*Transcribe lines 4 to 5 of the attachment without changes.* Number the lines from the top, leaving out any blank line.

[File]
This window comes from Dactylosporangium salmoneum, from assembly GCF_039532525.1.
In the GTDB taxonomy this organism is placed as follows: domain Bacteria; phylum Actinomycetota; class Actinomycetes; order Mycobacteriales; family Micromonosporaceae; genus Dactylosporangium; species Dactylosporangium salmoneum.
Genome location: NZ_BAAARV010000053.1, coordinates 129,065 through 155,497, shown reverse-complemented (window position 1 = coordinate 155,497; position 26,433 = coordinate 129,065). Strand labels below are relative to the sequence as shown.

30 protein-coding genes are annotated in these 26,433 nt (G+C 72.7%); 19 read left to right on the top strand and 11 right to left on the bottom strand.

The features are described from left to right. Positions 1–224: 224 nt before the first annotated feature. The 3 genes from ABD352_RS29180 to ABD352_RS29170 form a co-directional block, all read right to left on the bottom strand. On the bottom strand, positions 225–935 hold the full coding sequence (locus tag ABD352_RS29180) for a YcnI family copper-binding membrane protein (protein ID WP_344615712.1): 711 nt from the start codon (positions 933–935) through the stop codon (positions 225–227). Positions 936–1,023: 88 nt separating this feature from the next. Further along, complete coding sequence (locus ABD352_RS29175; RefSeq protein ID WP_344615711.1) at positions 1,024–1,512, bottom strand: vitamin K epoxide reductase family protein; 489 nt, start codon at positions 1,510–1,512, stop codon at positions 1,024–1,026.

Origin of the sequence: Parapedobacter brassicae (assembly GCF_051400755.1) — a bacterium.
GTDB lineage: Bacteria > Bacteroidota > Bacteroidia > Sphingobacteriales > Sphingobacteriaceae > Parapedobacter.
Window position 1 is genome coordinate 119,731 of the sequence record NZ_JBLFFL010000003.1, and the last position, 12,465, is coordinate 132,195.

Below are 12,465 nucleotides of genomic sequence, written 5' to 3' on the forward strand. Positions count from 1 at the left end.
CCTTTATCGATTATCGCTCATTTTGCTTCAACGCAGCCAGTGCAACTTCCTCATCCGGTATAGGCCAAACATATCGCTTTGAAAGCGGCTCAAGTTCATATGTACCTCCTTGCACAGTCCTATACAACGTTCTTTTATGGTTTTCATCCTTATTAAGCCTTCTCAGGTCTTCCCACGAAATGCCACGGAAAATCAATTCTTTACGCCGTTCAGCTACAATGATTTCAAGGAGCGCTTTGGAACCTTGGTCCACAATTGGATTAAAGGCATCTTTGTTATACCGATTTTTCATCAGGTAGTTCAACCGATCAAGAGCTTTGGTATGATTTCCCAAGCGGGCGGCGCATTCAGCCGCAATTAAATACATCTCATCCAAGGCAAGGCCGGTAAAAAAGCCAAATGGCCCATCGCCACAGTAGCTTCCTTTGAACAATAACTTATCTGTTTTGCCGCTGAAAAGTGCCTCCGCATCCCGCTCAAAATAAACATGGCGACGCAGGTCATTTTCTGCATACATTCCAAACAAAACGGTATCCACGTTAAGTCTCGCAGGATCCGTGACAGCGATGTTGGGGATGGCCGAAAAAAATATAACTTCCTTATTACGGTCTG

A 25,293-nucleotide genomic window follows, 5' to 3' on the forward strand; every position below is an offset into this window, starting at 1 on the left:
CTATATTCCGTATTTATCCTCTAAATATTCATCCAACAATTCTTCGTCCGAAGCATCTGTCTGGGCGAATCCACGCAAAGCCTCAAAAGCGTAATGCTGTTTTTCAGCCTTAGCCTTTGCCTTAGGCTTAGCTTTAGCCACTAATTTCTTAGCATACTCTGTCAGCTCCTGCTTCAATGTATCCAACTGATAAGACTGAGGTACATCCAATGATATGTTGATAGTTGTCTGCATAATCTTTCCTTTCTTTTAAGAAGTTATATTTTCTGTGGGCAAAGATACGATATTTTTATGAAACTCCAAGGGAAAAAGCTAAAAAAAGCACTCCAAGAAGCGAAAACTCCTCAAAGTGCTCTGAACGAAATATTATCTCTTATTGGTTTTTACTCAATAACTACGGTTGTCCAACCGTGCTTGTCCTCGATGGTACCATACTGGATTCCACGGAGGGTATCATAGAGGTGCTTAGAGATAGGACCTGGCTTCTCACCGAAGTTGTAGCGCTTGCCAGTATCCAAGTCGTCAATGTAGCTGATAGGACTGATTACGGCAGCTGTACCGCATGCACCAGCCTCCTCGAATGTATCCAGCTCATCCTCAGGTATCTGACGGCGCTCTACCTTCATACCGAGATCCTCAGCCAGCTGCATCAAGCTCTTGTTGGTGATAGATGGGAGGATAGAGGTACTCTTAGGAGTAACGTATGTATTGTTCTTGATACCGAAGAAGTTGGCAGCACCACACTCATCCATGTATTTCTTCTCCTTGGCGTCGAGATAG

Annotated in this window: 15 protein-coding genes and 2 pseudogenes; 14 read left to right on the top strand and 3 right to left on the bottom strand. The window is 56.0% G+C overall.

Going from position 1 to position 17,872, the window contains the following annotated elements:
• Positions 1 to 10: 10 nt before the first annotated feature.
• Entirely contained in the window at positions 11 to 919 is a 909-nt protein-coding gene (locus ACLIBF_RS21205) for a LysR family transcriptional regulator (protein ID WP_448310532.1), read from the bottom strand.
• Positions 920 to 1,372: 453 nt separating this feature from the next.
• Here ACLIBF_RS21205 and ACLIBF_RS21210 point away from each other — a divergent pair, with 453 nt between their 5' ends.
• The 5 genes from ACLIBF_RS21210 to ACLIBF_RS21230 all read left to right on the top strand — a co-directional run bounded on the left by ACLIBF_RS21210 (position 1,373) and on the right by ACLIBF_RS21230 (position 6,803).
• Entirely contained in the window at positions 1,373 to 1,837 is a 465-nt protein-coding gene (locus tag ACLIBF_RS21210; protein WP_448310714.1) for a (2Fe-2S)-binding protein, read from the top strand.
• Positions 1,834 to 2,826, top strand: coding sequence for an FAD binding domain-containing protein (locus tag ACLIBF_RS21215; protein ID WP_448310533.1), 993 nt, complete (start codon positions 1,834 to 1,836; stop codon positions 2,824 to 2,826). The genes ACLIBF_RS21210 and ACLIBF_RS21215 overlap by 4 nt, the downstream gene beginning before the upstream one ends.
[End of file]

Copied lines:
30 protein-coding genes are annotated in these 26,433 nt (G+C 72.7%); 19 read left to right on the top strand and 11 right to left on the bottom strand.

The features are described from left to right. Positions 1–224: 224 nt before the first annotated feature. The 3 genes from ABD352_RS29180 to ABD352_RS29170 form a co-directional block, all read right to left on the bottom strand. On the bottom strand, positions 225–935 hold the full coding sequence (locus tag ABD352_RS29180) for a YcnI family copper-binding membrane protein (protein ID WP_344615712.1): 711 nt from the start codon (positions 933–935) through the stop codon (positions 225–227). Positions 936–1,023: 88 nt separating this feature from the next. Further along, complete coding sequence (locus ABD352_RS29175; RefSeq protein ID WP_344615711.1) at positions 1,024–1,512, bottom strand: vitamin K epoxide reductase family protein; 489 nt, start codon at positions 1,510–1,512, stop codon at positions 1,024–1,026.